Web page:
I completely disagree with James Kendrick’s reasoning for his stance on the iPad for Education scheme. He is of the belief that the program may unravel due to the kids’ rough treatment of the equipment.
Apple wants to make a difference in areas that matter, and education certainly qualifies. Today’s announcement of a new textbook publishing scheme, that provides rich textbook content for grade schoolers using iPads, is a good step toward bringing the education system into the digital age. There is one thing that may get in the way of the Apple goal: kids.
As part of my interest in covering mobile technology, I made friends with several administrators handling these programs at the schools, which included both middle schools and high schools. Listening to the people behind the laptops in grade schools was certainly eye-opening, and lead me to wonder how feasible Apple’s iPads in schools initiative can really be.
What these program administrators discovered was how destructive school kids can be on a regular basis. The stories they told about how thoroughly destroyed many of these laptops were over the course of a school year, in what would be considered top schools, were mind-boggling. Several years of data found that few, if any, laptops survived the entire school year without extensive physical damage through poor handling by the kids. It was so bad that after the first couple of years the budget had to be changed to reflect the inability to use a single laptop in more than one school year.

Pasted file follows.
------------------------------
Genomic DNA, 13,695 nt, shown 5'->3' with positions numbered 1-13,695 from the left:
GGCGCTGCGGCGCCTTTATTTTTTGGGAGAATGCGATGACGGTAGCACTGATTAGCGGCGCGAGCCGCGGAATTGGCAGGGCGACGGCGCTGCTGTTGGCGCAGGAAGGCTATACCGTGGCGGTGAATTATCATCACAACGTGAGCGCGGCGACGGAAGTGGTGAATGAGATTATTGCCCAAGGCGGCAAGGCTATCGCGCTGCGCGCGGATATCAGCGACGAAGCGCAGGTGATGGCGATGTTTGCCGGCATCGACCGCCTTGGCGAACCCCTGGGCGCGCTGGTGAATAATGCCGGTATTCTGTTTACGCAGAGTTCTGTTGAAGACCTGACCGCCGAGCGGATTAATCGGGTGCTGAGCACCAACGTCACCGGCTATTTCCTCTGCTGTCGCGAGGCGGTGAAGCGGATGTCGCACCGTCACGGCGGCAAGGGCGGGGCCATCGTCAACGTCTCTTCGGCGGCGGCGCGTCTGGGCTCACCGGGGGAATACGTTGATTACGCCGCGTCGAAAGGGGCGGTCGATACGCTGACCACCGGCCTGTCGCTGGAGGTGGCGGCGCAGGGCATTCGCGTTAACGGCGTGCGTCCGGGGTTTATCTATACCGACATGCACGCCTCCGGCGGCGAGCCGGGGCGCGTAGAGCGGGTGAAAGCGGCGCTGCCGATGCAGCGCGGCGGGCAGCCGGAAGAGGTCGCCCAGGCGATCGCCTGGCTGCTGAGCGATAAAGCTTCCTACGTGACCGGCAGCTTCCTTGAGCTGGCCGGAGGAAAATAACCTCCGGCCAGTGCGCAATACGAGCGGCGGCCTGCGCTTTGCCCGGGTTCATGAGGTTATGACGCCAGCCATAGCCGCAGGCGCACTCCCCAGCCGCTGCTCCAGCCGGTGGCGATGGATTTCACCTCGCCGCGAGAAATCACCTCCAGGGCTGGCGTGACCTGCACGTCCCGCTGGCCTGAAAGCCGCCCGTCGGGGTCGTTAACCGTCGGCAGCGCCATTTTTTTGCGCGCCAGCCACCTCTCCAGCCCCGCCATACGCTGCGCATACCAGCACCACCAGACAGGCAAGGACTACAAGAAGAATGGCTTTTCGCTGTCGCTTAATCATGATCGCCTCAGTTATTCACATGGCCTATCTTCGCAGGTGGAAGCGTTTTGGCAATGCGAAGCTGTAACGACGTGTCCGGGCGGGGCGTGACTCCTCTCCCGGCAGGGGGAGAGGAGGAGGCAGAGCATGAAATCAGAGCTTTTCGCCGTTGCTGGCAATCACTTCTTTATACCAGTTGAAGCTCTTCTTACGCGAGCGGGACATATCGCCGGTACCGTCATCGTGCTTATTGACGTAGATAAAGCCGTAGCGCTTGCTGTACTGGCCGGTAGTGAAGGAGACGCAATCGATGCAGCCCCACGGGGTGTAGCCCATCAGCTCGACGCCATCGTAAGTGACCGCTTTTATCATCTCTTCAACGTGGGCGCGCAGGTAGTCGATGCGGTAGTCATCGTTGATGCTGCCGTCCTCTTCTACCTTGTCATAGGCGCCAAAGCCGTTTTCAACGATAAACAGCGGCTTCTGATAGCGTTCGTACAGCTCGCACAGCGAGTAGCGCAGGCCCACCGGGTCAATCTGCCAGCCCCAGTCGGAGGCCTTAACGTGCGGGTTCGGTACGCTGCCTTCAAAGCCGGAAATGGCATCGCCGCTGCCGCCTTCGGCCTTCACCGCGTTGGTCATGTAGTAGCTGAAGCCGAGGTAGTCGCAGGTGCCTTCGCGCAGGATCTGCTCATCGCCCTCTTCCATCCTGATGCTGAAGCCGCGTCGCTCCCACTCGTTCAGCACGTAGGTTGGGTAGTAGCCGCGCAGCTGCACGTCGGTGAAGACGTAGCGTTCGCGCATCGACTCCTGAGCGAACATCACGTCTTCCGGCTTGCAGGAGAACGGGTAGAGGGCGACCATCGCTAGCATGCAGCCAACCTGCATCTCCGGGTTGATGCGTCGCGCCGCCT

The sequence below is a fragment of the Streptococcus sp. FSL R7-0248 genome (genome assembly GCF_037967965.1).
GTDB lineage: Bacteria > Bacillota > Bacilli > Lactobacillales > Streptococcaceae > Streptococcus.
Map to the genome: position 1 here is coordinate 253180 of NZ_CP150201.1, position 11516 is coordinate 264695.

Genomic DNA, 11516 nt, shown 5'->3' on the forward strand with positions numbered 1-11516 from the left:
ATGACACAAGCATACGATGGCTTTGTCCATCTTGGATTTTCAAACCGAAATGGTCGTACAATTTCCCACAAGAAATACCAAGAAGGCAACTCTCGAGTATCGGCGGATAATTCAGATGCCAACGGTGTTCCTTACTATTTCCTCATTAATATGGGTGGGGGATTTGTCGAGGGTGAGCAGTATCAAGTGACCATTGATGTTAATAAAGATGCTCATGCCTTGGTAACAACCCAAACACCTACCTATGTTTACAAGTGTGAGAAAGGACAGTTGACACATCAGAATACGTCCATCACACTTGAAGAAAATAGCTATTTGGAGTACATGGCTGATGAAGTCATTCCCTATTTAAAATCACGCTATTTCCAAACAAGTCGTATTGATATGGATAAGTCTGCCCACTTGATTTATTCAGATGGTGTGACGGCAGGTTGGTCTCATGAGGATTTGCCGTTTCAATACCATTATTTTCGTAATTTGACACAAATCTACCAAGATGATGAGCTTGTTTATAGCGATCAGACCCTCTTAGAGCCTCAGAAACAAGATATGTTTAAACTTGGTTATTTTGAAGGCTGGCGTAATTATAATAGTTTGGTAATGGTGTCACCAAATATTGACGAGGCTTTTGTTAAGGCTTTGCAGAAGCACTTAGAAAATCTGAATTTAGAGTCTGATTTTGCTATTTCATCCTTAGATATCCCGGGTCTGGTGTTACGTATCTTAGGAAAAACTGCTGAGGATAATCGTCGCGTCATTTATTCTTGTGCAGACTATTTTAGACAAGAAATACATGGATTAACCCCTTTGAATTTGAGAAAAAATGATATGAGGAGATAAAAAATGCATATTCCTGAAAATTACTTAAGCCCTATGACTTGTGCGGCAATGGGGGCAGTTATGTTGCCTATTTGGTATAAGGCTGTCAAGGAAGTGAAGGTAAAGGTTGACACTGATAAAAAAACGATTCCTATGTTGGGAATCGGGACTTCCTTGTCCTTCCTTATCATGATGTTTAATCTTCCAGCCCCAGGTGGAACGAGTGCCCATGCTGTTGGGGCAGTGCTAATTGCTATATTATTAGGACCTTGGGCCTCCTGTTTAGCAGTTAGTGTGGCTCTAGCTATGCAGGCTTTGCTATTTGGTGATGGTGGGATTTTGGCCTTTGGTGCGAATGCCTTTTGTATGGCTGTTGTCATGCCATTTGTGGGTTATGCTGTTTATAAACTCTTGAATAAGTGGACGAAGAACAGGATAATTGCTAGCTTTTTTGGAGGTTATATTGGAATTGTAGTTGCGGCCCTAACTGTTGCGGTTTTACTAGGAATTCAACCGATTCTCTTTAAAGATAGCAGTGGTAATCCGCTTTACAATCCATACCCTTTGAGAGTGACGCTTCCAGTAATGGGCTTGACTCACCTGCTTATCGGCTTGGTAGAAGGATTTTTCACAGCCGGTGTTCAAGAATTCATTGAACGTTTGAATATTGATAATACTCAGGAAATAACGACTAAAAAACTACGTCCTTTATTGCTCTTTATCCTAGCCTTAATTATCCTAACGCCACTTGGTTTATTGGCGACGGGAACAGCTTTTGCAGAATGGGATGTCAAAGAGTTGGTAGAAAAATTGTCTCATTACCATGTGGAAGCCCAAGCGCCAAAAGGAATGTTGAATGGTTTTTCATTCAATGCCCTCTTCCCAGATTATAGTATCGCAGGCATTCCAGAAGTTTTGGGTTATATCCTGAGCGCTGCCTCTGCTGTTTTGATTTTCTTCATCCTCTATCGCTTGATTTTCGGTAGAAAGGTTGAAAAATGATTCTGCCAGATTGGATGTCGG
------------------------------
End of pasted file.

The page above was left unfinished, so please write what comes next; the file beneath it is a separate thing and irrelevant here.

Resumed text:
The fact that the laptops were damaged in “top schools” doesn’t surprise. Students in top schools often take for granted the value of equipment. They assume that broken items are quickly replaceable with little hassle involved. It is my belief that children from poorer families actually take better care of equipment.
And this leads to my second point. One of the major benefits of iPads in the classroom is the expense of text books will be markedly reduced. Whilst the tablets will be quite costly, so too are conventional text books. This program allows schools to offer students from poorer families access to the best online textbooks at a much cheaper rate.
Sure, there will be damage to some i-Pads. That’s to be expected. But it isn’t reason to desist from embracing this program. Children are not unnecessarily destructive. If they are made to realise the expense and significance of what the school is offering they are most likely going to ensure that they look after the equipment.
If you trust kids to do the right thing they will not let you down.